From Medium/Vic Welle: “A lot of people might be surprised to hear that I am not recommending 988, the newly implemented ‘mental health 911’ number, as a resource for people who are experiencing emotional distress or thoughts of suicide. After all, I’ve spent the past several years as a peer support worker, using my own lived experience of healing from trauma as a way to connect with and support people coping with emotional distress. I regularly talk with people who are contemplating suicide, recovering from traumatic events, and working through emotional crisis. Why would I not be excited to promote a new resource for people to access mental health support?
For those unfamiliar, 988 is replacing the National Suicide Prevention Lifeline and is also meant to divert crisis calls away from 911 so that, in theory, a person in emotional crisis can receive the support they need by trained mental health workers. This is, in theory, a good and noble idea. And, as currently managed and implemented, 988 is not a resource I can endorse. How do I know? I spent many hours over the past couple of years attending 988 task force meetings, reading, and learning what I could about the implementation plans. What I’ve learned has left me feeling very worried about the potential for emotional and physical harm to the most vulnerable and historically marginalized. This includes Black, Indigenous, and people of color, the LGBTQIA+ community, people healing from traumatizing police interactions, and people at risk of forced psychiatric interventions.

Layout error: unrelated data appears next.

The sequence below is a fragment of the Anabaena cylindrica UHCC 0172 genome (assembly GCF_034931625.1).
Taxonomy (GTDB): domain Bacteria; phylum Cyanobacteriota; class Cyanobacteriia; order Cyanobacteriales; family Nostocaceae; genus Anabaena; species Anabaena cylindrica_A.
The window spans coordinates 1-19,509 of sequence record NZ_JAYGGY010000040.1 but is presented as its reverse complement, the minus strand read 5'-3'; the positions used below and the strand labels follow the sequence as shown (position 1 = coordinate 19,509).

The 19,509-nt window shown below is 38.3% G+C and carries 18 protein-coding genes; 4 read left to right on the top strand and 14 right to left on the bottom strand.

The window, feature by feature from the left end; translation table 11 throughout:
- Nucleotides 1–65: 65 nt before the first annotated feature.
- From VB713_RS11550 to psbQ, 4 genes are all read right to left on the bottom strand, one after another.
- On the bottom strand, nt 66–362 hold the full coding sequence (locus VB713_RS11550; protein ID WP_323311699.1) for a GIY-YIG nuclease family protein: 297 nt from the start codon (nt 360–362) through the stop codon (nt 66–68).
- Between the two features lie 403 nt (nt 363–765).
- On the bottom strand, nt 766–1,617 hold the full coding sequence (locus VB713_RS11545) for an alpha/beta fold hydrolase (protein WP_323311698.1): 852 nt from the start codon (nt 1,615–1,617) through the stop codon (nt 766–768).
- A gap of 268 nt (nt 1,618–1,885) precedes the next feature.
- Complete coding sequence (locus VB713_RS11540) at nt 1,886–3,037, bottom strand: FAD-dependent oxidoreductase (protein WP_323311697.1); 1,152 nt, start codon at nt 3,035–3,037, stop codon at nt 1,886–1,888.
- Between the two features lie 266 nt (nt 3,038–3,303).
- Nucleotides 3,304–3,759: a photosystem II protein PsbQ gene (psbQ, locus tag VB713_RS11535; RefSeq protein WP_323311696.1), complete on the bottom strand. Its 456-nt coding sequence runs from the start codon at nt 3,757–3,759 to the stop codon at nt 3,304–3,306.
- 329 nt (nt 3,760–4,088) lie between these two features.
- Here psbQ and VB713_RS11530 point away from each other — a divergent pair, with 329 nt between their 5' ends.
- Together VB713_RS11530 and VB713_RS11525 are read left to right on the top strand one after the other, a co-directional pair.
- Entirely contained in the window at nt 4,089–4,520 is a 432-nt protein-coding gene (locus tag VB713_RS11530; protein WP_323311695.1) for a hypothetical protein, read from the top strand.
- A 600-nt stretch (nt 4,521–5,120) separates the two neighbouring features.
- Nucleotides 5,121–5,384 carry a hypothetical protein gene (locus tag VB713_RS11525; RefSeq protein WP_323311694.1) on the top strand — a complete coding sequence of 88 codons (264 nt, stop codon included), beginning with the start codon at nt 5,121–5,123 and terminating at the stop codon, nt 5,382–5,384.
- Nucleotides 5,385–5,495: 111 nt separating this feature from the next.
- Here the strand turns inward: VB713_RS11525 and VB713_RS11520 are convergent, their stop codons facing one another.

Simply put, 988 is not trauma-informed. A 2014 document published by the Substance Abuse and Mental Health Services Administration (SAMHSA), ‘SAMHSA’s Concept of Trauma and Guidance for a Trauma-Informed Approach,’ details trauma-informed program implementation, and notes that ‘A program, organization, or system that is trauma-informed… responds by fully integrating knowledge about trauma into policies, procedures, and practices, and seeks to actively resist re-traumatization.’
The current rollout of 988 is carrying over the same harmful protocols and practices of the Lifeline it is replacing, and is not taking the needed steps to actively resist traumatization and re-traumatization. Below are the principles of a trauma-informed approach as outlined in the SAMHSA document, and the ways in which 988 is not yet able to measure up.”
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